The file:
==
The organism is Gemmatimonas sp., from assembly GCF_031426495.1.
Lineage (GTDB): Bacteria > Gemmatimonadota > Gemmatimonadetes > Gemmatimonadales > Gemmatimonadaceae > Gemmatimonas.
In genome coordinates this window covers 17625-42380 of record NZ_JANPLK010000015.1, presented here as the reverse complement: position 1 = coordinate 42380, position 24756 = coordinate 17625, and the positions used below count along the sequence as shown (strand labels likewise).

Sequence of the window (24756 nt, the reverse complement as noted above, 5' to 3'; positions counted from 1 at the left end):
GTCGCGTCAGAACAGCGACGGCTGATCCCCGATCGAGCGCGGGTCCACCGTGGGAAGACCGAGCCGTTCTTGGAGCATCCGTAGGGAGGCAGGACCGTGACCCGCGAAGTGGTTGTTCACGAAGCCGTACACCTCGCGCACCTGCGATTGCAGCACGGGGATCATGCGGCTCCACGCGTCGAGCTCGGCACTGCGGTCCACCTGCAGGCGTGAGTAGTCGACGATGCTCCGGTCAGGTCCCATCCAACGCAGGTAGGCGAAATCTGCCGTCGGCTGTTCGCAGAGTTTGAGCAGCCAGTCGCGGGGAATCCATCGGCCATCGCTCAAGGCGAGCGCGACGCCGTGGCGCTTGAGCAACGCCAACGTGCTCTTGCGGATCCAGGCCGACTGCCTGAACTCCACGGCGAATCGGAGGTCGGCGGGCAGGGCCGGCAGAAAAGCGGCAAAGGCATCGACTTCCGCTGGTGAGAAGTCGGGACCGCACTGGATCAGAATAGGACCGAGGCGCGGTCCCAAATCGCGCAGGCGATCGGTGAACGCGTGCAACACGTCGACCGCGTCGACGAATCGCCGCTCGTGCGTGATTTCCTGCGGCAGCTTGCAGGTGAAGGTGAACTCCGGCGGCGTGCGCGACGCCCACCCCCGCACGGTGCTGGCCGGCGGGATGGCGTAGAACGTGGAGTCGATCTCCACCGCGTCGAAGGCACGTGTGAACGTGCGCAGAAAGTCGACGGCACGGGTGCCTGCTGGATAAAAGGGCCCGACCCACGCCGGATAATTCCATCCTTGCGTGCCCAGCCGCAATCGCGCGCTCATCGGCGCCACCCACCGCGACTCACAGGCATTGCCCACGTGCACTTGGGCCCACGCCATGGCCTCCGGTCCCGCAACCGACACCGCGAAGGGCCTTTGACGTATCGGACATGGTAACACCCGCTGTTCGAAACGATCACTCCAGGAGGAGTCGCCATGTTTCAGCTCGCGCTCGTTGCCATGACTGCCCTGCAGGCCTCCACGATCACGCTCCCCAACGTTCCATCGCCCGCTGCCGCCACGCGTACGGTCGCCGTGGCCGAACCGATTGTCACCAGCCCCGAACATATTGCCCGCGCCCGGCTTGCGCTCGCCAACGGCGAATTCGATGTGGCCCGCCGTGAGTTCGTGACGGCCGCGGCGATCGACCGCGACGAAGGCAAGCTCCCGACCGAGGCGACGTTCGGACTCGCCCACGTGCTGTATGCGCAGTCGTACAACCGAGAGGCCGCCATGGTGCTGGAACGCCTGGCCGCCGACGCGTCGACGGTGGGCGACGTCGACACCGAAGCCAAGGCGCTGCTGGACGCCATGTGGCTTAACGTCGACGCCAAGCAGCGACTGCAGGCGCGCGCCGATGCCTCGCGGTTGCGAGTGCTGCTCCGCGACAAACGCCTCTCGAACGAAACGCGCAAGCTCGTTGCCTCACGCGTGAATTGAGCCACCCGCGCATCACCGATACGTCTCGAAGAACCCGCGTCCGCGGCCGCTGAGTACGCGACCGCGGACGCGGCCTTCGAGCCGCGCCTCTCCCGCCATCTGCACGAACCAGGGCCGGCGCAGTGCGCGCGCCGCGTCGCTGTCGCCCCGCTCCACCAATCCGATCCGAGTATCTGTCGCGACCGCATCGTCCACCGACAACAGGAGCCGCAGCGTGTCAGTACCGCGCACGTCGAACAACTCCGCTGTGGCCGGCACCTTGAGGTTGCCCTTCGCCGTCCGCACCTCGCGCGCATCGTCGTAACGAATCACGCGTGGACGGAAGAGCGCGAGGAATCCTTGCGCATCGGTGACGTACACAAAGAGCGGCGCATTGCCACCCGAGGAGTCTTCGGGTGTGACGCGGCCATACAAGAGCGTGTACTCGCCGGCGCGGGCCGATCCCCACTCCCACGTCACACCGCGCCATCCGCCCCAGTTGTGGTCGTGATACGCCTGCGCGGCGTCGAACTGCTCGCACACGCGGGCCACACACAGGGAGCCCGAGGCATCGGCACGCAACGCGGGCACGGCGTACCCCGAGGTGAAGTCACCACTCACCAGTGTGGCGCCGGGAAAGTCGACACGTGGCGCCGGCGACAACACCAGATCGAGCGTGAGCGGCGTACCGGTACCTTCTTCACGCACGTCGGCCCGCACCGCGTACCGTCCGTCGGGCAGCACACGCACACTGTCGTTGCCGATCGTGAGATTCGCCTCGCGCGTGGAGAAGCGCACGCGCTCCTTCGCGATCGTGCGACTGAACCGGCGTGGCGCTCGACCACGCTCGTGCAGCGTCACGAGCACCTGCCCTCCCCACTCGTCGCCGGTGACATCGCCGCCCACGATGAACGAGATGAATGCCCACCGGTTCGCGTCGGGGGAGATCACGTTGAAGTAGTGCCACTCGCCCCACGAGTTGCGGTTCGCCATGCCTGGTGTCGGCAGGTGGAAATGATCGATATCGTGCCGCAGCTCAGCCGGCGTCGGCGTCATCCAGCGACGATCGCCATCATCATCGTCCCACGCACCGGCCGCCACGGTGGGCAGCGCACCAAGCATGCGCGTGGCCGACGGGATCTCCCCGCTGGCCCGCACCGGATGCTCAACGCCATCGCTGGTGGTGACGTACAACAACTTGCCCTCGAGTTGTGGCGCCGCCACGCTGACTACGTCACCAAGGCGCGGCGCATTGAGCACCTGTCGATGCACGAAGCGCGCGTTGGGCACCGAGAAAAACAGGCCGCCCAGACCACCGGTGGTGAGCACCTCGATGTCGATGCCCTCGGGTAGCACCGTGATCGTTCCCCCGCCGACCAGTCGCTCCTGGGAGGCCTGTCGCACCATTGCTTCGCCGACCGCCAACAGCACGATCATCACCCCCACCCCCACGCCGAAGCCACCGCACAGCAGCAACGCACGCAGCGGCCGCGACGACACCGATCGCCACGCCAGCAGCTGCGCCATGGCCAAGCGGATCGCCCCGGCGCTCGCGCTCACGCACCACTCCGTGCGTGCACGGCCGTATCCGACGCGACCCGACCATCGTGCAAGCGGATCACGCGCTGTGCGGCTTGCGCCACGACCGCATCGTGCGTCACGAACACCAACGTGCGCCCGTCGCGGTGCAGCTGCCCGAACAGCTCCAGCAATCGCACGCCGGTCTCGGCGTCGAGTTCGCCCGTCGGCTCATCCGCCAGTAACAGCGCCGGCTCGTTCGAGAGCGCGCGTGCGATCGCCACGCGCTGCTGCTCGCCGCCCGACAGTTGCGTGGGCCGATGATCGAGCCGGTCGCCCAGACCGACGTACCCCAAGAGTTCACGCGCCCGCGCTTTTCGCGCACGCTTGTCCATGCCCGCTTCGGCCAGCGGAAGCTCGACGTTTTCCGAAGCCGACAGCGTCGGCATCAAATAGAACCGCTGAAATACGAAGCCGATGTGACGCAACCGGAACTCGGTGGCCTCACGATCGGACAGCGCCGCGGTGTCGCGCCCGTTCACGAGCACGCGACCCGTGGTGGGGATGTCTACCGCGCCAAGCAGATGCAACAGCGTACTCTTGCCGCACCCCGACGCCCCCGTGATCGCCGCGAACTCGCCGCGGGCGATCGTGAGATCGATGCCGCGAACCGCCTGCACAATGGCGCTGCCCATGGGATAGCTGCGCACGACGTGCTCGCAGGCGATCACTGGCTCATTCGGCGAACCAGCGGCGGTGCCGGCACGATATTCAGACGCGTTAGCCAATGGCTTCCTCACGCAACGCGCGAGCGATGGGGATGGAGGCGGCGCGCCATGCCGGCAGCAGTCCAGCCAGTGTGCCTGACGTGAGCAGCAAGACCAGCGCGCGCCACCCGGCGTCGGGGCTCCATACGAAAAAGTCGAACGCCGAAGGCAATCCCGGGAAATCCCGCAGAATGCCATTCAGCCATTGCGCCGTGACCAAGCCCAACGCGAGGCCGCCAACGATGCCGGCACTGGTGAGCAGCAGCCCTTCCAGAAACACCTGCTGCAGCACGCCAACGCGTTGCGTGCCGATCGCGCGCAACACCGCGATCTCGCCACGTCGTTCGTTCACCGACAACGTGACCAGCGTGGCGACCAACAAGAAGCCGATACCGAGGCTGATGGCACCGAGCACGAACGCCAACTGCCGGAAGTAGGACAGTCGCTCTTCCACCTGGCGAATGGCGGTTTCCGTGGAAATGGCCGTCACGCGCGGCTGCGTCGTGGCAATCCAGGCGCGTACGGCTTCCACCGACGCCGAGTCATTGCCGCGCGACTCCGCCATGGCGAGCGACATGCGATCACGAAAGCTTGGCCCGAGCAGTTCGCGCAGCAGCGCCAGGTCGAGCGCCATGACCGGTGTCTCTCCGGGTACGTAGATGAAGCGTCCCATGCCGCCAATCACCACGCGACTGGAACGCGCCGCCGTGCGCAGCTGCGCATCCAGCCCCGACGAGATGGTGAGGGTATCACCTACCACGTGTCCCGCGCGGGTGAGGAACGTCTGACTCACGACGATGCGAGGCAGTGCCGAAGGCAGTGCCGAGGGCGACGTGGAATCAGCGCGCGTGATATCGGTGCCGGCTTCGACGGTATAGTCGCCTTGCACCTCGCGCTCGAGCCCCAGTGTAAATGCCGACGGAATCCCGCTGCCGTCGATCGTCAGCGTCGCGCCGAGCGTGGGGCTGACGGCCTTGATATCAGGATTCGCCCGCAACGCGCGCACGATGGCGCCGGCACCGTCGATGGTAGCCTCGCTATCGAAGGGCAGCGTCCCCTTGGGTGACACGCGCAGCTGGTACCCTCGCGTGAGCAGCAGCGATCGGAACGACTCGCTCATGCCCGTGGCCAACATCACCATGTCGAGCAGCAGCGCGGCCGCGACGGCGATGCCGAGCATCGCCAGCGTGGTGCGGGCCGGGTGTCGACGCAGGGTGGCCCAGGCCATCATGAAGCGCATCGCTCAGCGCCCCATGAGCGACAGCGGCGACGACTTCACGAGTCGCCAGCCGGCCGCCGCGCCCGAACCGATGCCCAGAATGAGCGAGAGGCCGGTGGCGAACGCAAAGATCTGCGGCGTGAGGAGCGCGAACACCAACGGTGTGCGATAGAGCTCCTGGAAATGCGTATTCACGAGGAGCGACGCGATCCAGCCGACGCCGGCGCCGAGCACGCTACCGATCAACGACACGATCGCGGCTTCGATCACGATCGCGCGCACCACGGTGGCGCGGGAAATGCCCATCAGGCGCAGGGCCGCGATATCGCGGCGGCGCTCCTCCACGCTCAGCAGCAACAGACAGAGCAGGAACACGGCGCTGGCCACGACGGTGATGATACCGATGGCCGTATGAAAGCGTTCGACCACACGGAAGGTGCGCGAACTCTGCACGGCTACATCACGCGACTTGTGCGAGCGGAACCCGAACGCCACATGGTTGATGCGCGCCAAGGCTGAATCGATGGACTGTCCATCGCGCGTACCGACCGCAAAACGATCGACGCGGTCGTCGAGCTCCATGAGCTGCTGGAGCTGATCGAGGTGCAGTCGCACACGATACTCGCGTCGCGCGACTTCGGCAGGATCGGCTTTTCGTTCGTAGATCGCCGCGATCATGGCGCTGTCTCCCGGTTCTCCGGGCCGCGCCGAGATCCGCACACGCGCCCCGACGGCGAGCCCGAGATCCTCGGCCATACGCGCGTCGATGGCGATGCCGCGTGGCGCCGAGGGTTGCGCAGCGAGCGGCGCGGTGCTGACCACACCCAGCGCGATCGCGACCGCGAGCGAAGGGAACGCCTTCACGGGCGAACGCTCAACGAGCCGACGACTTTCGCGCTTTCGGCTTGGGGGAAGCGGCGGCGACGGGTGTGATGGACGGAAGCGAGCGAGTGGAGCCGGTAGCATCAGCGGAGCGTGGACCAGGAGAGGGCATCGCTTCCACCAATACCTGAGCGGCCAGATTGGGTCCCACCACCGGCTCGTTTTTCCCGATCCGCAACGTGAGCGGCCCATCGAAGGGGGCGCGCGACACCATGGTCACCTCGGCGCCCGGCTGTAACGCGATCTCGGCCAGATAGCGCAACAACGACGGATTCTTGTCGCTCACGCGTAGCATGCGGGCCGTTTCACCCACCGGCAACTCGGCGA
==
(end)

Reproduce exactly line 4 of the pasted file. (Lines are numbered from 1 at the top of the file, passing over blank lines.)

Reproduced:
Sequence of the window (24756 nt, the reverse complement as noted above, 5' to 3'; positions counted from 1 at the left end):